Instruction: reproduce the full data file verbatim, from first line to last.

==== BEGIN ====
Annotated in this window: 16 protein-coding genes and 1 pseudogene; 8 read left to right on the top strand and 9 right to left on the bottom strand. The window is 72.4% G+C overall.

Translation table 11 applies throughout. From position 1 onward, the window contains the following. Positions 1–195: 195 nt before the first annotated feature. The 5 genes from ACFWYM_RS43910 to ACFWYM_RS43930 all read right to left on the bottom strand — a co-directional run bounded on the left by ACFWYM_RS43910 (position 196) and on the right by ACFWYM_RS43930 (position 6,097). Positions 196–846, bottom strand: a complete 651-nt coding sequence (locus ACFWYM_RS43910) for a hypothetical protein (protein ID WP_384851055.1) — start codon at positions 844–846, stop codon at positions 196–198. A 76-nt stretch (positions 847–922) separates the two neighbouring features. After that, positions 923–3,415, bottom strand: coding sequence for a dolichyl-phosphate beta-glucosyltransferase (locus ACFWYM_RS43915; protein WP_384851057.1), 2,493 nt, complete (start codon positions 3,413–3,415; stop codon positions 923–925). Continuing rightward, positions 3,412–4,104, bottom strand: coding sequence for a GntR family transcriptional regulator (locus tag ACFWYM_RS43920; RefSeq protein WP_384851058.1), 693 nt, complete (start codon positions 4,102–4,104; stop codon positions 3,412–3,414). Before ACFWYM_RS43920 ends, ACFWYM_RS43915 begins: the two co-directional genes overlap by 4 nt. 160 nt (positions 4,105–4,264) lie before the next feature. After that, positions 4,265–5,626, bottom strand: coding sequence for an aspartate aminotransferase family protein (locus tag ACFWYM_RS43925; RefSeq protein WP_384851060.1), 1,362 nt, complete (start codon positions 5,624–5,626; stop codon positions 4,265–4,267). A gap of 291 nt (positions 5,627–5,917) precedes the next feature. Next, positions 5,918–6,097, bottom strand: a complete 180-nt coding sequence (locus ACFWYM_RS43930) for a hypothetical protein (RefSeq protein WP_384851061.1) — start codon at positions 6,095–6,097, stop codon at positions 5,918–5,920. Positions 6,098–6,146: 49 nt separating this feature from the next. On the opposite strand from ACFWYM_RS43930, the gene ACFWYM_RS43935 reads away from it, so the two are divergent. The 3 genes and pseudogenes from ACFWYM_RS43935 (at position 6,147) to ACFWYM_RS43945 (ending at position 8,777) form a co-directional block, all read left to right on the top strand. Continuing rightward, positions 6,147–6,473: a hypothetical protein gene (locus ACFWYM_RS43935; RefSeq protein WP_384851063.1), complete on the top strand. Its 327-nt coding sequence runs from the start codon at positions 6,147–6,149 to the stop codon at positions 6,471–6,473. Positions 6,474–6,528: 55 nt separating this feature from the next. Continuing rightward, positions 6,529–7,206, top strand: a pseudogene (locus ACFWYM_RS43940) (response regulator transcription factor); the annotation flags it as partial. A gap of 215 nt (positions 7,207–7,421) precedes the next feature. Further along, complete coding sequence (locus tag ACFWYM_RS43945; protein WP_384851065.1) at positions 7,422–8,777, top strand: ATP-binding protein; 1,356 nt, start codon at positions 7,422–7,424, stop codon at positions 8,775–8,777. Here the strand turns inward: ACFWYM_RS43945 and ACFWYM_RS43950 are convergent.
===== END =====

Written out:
Annotated in this window: 16 protein-coding genes and 1 pseudogene; 8 read left to right on the top strand and 9 right to left on the bottom strand. The window is 72.4% G+C overall.

Translation table 11 applies throughout. From position 1 onward, the window contains the following. Positions 1–195: 195 nt before the first annotated feature. The 5 genes from ACFWYM_RS43910 to ACFWYM_RS43930 all read right to left on the bottom strand — a co-directional run bounded on the left by ACFWYM_RS43910 (position 196) and on the right by ACFWYM_RS43930 (position 6,097). Positions 196–846, bottom strand: a complete 651-nt coding sequence (locus ACFWYM_RS43910) for a hypothetical protein (protein ID WP_384851055.1) — start codon at positions 844–846, stop codon at positions 196–198. A 76-nt stretch (positions 847–922) separates the two neighbouring features. After that, positions 923–3,415, bottom strand: coding sequence for a dolichyl-phosphate beta-glucosyltransferase (locus ACFWYM_RS43915; protein WP_384851057.1), 2,493 nt, complete (start codon positions 3,413–3,415; stop codon positions 923–925). Continuing rightward, positions 3,412–4,104, bottom strand: coding sequence for a GntR family transcriptional regulator (locus tag ACFWYM_RS43920; RefSeq protein WP_384851058.1), 693 nt, complete (start codon positions 4,102–4,104; stop codon positions 3,412–3,414). Before ACFWYM_RS43920 ends, ACFWYM_RS43915 begins: the two co-directional genes overlap by 4 nt. 160 nt (positions 4,105–4,264) lie before the next feature. After that, positions 4,265–5,626, bottom strand: coding sequence for an aspartate aminotransferase family protein (locus tag ACFWYM_RS43925; RefSeq protein WP_384851060.1), 1,362 nt, complete (start codon positions 5,624–5,626; stop codon positions 4,265–4,267). A gap of 291 nt (positions 5,627–5,917) precedes the next feature. Next, positions 5,918–6,097, bottom strand: a complete 180-nt coding sequence (locus ACFWYM_RS43930) for a hypothetical protein (RefSeq protein WP_384851061.1) — start codon at positions 6,095–6,097, stop codon at positions 5,918–5,920. Positions 6,098–6,146: 49 nt separating this feature from the next. On the opposite strand from ACFWYM_RS43930, the gene ACFWYM_RS43935 reads away from it, so the two are divergent. The 3 genes and pseudogenes from ACFWYM_RS43935 (at position 6,147) to ACFWYM_RS43945 (ending at position 8,777) form a co-directional block, all read left to right on the top strand. Continuing rightward, positions 6,147–6,473: a hypothetical protein gene (locus ACFWYM_RS43935; RefSeq protein WP_384851063.1), complete on the top strand. Its 327-nt coding sequence runs from the start codon at positions 6,147–6,149 to the stop codon at positions 6,471–6,473. Positions 6,474–6,528: 55 nt separating this feature from the next. Continuing rightward, positions 6,529–7,206, top strand: a pseudogene (locus ACFWYM_RS43940) (response regulator transcription factor); the annotation flags it as partial. A gap of 215 nt (positions 7,207–7,421) precedes the next feature. Further along, complete coding sequence (locus tag ACFWYM_RS43945; protein WP_384851065.1) at positions 7,422–8,777, top strand: ATP-binding protein; 1,356 nt, start codon at positions 7,422–7,424, stop codon at positions 8,775–8,777. Here the strand turns inward: ACFWYM_RS43945 and ACFWYM_RS43950 are convergent.